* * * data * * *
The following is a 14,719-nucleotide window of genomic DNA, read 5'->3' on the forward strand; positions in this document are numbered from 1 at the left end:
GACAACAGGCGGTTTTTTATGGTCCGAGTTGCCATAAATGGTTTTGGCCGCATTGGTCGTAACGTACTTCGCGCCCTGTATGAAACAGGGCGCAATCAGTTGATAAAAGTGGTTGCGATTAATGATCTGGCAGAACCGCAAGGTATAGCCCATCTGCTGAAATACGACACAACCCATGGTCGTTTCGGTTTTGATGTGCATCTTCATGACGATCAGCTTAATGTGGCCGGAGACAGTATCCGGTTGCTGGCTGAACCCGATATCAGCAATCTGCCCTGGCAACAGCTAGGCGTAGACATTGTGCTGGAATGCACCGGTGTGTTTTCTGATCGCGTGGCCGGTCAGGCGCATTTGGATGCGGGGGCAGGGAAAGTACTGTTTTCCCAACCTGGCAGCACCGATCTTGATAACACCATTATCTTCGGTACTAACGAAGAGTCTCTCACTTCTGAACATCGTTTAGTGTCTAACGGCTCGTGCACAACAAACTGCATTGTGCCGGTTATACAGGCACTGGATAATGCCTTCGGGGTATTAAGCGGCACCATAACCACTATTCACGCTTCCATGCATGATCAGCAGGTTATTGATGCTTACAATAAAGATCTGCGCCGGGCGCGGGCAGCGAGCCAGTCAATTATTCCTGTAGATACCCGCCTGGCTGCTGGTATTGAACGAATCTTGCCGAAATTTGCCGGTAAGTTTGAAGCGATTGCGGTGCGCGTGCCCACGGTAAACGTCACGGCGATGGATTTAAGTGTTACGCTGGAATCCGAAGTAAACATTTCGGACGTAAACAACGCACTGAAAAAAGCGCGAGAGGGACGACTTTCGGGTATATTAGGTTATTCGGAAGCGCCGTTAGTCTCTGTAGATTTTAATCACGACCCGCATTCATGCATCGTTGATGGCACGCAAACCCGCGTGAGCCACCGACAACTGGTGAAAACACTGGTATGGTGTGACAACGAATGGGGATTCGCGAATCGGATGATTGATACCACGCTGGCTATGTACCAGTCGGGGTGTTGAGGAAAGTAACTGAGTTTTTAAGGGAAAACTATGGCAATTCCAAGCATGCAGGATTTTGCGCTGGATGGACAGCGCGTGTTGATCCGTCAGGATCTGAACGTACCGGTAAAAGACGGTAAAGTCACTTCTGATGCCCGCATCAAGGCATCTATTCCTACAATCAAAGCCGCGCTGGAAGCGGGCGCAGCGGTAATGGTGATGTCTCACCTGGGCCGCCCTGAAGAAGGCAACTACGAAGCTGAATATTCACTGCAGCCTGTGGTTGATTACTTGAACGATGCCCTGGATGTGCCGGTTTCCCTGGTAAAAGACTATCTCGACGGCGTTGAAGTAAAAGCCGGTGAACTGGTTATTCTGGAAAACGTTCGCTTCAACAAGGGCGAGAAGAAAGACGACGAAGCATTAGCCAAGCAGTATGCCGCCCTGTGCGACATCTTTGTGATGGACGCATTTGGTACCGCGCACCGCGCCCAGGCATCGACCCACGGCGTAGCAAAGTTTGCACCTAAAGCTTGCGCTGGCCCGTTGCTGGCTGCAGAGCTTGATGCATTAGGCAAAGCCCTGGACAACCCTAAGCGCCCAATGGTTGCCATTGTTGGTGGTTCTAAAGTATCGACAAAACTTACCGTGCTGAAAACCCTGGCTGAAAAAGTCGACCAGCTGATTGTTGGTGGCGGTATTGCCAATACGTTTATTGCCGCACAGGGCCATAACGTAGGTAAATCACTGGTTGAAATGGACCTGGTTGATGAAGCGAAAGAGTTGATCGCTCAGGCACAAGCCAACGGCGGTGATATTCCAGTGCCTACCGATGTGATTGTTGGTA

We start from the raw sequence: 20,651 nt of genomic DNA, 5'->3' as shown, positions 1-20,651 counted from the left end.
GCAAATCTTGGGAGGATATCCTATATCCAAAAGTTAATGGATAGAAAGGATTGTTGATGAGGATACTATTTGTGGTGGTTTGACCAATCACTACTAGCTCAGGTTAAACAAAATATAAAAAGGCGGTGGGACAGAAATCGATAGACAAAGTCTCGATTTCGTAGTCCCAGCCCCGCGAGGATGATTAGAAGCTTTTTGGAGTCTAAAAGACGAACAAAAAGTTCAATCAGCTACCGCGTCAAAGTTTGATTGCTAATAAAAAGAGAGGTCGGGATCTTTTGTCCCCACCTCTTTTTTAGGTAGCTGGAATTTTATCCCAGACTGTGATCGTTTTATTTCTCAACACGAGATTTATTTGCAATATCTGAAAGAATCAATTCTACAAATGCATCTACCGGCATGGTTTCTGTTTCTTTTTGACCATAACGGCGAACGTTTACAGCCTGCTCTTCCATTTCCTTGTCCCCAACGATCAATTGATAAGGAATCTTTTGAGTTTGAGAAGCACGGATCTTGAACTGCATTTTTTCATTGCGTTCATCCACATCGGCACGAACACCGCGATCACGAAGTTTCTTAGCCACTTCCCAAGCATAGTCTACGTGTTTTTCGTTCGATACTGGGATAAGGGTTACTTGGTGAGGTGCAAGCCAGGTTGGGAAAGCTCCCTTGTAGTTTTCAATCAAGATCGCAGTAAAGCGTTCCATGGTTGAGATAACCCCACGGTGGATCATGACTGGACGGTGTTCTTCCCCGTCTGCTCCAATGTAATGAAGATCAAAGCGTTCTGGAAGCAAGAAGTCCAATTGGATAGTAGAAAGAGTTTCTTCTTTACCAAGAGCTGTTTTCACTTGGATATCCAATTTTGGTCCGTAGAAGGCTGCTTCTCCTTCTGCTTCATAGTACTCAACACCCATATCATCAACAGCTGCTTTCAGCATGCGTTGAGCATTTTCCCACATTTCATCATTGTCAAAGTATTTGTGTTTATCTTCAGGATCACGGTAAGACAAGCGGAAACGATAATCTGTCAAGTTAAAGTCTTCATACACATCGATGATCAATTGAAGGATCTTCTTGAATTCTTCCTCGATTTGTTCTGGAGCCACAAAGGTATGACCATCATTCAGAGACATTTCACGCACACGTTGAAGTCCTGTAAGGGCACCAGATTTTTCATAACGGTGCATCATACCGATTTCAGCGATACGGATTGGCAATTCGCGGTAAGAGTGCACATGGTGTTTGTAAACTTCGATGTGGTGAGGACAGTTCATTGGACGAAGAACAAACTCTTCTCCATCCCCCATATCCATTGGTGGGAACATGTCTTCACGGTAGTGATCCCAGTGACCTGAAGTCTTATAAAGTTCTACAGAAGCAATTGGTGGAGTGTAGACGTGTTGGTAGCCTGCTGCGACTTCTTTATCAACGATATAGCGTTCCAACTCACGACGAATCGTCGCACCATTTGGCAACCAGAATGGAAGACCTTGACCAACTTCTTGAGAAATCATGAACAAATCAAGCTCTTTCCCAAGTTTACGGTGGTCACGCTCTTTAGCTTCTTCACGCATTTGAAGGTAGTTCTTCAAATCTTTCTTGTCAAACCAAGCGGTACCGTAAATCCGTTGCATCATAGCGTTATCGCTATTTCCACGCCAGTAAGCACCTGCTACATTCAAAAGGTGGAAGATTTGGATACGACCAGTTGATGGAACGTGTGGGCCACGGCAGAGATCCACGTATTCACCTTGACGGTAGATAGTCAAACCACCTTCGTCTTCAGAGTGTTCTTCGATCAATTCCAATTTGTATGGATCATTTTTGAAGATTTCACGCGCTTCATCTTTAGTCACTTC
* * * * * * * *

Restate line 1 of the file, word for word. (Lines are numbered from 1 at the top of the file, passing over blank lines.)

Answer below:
The following is a 14,719-nucleotide window of genomic DNA, read 5'->3' on the forward strand; positions in this document are numbered from 1 at the left end: